Abstract: Using data for the Ukrainian economy, we applied and adapted the growth-at-risk (GaR) framework to examine the association between financial conditions, credit and sectors' activity, and external conditions and the probability distribution of GDP growth in Ukraine. We applied CSA and PCA approaches to construct indices of these partitions. We further derived GDP growth distributions and explored their behavior under different scenarios. Results from the model with PCA indices suggest that the relationships between financial conditions as well as external conditions indices and economic activity are inverse regardless of quantile of GDP distribution. Moreover, we found that the financial conditions index has the largest effect on the GDP growth on the lower quantiles, which could generate significant downside risk to the economy.
    Keywords: Quantile regression; economic growth; GDP; principal component analysis; GDP growth distribution
    JEL: C31 C53 E17
    Date: 2021–07–01
  8. By: Mary E. Lovely (Peterson Institute for International Economics); Jeffrey J. Schott (Peterson Institute for International Economics)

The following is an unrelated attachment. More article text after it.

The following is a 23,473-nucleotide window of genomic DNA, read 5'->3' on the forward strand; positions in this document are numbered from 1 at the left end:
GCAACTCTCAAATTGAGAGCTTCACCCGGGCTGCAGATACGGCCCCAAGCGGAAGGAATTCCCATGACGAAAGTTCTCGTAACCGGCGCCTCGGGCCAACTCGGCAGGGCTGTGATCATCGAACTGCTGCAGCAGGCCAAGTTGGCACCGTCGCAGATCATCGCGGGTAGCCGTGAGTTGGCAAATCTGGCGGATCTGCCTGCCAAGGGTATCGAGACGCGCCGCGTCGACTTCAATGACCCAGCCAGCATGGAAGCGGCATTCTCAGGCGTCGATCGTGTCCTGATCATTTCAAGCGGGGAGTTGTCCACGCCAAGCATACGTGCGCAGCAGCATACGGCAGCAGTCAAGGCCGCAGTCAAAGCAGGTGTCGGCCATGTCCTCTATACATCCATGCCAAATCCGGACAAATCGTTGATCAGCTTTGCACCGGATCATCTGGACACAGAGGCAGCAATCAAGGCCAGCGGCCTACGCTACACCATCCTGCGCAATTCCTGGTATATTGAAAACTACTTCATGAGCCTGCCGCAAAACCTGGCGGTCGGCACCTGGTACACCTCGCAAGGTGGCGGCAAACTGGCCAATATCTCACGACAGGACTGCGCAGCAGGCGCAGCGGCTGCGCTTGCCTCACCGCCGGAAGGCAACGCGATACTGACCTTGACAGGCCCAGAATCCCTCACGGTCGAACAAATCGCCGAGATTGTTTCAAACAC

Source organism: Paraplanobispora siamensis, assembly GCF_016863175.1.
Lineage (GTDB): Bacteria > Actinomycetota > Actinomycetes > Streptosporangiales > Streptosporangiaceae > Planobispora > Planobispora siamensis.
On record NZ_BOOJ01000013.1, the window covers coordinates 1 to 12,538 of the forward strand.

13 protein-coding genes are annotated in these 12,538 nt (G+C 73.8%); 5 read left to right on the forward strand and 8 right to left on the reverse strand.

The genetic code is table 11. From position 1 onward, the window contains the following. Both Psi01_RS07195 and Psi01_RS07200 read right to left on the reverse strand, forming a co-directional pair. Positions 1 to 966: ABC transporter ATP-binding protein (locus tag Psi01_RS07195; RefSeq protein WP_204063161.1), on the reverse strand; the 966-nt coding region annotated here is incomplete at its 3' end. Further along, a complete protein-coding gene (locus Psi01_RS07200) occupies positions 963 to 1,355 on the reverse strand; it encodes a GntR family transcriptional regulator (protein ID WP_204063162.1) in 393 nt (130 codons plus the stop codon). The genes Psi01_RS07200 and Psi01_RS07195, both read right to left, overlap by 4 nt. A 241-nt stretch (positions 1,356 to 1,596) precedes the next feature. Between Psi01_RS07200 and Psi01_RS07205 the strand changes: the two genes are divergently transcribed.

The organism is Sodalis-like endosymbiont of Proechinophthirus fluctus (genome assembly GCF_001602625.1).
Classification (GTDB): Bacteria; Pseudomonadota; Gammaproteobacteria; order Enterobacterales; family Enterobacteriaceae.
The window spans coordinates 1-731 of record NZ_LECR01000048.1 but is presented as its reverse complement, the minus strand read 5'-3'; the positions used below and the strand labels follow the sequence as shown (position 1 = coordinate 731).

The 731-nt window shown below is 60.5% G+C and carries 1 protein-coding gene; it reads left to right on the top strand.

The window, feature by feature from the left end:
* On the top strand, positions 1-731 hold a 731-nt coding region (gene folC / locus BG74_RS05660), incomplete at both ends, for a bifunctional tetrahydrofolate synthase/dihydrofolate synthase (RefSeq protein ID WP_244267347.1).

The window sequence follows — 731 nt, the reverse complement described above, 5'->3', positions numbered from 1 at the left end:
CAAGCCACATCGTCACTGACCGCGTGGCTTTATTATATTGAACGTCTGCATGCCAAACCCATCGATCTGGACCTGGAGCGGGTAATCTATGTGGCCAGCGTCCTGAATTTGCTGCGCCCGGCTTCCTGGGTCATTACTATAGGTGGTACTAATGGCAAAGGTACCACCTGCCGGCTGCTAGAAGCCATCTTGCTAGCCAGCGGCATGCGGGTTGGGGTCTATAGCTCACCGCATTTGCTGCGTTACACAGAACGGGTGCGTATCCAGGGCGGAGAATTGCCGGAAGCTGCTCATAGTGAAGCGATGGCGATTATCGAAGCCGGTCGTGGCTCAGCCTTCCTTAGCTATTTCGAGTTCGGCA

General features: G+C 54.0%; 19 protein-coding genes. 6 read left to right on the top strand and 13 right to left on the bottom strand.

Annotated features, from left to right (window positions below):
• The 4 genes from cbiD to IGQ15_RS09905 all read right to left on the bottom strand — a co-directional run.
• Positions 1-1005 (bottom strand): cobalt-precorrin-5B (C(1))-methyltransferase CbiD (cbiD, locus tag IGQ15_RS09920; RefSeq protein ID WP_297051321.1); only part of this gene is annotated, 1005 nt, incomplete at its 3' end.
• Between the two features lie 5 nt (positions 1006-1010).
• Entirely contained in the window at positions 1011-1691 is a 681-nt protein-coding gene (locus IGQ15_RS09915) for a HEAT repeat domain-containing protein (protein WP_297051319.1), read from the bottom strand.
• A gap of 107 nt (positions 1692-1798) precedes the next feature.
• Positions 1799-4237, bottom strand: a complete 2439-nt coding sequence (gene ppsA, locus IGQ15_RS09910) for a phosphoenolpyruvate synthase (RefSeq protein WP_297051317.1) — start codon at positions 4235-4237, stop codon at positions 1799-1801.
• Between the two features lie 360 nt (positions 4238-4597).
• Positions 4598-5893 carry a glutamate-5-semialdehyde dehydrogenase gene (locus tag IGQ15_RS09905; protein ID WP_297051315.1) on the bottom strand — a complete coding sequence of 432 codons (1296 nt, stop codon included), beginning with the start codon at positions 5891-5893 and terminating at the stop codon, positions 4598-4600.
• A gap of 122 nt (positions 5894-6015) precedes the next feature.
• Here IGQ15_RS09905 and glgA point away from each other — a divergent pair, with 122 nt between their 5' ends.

Abstract: Successive US administrations have embraced economic sanctions, especially financial sanctions, to punish bad actors in Iran, North Korea, Russia, and other hostile countries. Often, US officials leverage the economic pressure on their targets by forcing individuals and companies outside the United States to stop transacting with those on the US sanctions list or face severe penalties. European governments have instituted blocking regulations to prohibit compliance with such extraterritorial US sanctions against their nationals, but with limited success. Most companies forsake business in countries targeted by US sanctions rather than risk losing access to the US market. China is now adopting new blocking rules to nullify the effect of foreign sanctions or other measures “unjustifiably applied” against Chinese nationals. The new rules allow Chinese government officials to issue orders prohibiting Chinese companies from complying with foreign sanctions, essentially forcing them to choose between access to the Chinese market and access to the US market, with penalties possible in either direction. For decades weak foreign pushback allowed unilateral sanctions to remain a relatively powerful tool of US economic statecraft, but the Chinese blocking rules signal a major change to the status quo. The authors argue that multinational firms operating abroad are increasingly at risk of being caught firmly between US sanctions, including export controls, and Chinese countermeasures. These pressures add to growing US-China trade frictions already pushing the restructuring of global supply chains.